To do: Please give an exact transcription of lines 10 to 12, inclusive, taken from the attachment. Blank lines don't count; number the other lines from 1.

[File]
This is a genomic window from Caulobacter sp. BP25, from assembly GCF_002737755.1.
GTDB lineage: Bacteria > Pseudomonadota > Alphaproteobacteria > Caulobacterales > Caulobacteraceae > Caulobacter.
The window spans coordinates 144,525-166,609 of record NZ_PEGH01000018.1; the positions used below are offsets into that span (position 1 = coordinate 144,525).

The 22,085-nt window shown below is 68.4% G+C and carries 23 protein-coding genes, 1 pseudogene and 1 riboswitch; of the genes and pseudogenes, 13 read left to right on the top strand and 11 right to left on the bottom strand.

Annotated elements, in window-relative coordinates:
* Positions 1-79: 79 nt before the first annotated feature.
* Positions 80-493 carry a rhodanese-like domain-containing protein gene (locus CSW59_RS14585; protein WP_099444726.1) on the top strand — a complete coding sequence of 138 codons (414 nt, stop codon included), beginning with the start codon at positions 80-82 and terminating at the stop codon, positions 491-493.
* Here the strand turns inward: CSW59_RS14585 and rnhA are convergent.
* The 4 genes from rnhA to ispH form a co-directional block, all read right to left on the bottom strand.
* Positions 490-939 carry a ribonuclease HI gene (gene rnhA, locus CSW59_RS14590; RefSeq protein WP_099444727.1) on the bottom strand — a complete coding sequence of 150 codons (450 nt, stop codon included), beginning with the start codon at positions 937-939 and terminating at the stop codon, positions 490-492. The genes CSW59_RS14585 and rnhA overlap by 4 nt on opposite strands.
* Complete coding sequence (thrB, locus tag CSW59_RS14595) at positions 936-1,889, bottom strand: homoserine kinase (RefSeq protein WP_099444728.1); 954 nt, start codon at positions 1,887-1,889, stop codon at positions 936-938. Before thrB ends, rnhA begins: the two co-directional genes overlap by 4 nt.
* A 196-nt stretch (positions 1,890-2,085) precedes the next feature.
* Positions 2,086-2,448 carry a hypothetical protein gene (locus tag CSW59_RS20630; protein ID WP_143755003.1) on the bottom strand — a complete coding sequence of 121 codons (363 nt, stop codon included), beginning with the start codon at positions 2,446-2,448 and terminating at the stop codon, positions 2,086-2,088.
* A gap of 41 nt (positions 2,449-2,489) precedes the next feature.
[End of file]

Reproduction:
* Positions 490-939 carry a ribonuclease HI gene (gene rnhA, locus CSW59_RS14590; RefSeq protein WP_099444727.1) on the bottom strand — a complete coding sequence of 150 codons (450 nt, stop codon included), beginning with the start codon at positions 937-939 and terminating at the stop codon, positions 490-492. The genes CSW59_RS14585 and rnhA overlap by 4 nt on opposite strands.
* Complete coding sequence (thrB, locus tag CSW59_RS14595) at positions 936-1,889, bottom strand: homoserine kinase (RefSeq protein WP_099444728.1); 954 nt, start codon at positions 1,887-1,889, stop codon at positions 936-938. Before thrB ends, rnhA begins: the two co-directional genes overlap by 4 nt.
* A 196-nt stretch (positions 1,890-2,085) precedes the next feature.